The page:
While sorting my incoming mail yesterday afternoon I found a query letter from someone we'll just call Felix Buttonweazer to protect the guilty.
Felix sent a query and I opened it for a quick glance to make sure it wasn't for a screenplay (I've been getting a lot of those lately and I like to reply quickly cause I don't handle them at all.)
The query was addressed to everyone at FinePrint in the To: line. Of course that's not a good idea, but it wasn't enough to get Felix booted out of the query inbox.
Into the stack it went.
Five minutes later, a second query. For the same project. Also misaddressed. I deleted this cause email happens, and duplicates aren't always a sign of disorganization.
Five minutes later, a third. For a new book. Also mis-addressed. At this point I'm a tad impatient with Felix.
And then, a fourth. Incorrectly addressed, of course.
An hour later, a fifth.
That was when Felix and email address went to the filter. His emails now go to the archive unread.
Here's your takeaway: I rant and rave that I'm looking for good writing and that remains true. I am. But I'm only willing to work with people who set a high standard for themselves. That means you investigate how things work before the fact. How things work like query one agent here at a time, and one project at a time (and that means you wait to hear from me before you send a query on a second book.)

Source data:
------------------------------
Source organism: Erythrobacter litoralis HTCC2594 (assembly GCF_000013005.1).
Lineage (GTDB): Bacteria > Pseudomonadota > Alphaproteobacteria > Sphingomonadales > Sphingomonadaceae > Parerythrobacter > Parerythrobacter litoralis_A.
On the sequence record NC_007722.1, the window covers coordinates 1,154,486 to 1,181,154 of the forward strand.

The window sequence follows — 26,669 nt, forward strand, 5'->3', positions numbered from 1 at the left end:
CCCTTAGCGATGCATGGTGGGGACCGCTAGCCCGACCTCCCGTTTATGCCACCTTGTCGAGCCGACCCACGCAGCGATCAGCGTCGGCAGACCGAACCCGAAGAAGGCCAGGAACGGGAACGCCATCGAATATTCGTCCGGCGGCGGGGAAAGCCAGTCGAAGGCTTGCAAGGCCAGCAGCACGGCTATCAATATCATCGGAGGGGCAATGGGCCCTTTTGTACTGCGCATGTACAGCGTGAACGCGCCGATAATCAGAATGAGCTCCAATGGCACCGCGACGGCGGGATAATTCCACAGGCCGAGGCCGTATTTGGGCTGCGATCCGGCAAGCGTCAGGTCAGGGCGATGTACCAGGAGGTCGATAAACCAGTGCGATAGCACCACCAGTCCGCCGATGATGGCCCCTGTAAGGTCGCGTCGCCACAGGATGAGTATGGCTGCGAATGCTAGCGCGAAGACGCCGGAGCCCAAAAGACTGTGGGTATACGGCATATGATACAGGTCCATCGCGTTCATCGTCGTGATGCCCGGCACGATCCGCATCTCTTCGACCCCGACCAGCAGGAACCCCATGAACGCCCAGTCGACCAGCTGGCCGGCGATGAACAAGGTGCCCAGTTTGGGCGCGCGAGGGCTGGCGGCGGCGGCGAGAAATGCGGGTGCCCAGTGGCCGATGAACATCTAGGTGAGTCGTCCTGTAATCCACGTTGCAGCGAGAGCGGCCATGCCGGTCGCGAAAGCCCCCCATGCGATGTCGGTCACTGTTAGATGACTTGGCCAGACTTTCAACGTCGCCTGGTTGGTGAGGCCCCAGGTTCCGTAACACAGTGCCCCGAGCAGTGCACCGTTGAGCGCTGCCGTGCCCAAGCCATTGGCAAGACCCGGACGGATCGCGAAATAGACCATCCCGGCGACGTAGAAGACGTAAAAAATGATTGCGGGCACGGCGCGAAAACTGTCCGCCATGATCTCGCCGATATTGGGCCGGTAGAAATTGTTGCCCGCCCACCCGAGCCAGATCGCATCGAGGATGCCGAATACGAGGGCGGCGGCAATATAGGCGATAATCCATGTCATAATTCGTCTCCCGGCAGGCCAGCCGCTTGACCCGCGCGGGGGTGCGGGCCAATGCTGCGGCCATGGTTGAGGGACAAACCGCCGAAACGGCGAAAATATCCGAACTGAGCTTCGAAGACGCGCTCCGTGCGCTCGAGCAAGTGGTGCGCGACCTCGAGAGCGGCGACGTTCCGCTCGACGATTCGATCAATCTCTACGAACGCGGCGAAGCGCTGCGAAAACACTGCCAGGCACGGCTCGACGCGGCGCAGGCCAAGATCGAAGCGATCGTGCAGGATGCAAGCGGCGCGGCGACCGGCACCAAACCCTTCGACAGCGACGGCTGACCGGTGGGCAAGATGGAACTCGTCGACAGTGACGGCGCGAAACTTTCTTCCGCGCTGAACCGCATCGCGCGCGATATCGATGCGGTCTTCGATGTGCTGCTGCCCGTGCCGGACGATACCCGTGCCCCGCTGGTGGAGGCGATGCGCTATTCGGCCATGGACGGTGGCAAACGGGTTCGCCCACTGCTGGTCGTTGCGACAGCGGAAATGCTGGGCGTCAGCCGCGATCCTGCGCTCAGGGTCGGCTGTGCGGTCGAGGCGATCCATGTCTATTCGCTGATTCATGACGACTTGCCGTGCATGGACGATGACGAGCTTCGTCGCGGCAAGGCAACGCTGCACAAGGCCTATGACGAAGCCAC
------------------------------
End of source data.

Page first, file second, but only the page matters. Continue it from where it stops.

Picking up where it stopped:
I do not apologize for making assumptions about your level of preparedness from the behavior you demonstrate when querying.
There are more publishable projects out there than there are publishing slots, and once you're at that level it pays to be prepared.
If you're reading the blog, if you've actually read and followed the submission guidelines you're going to be just fine. Don't worry.
If however you're thinking what the hell just go for it, well, ok, you're going straight there.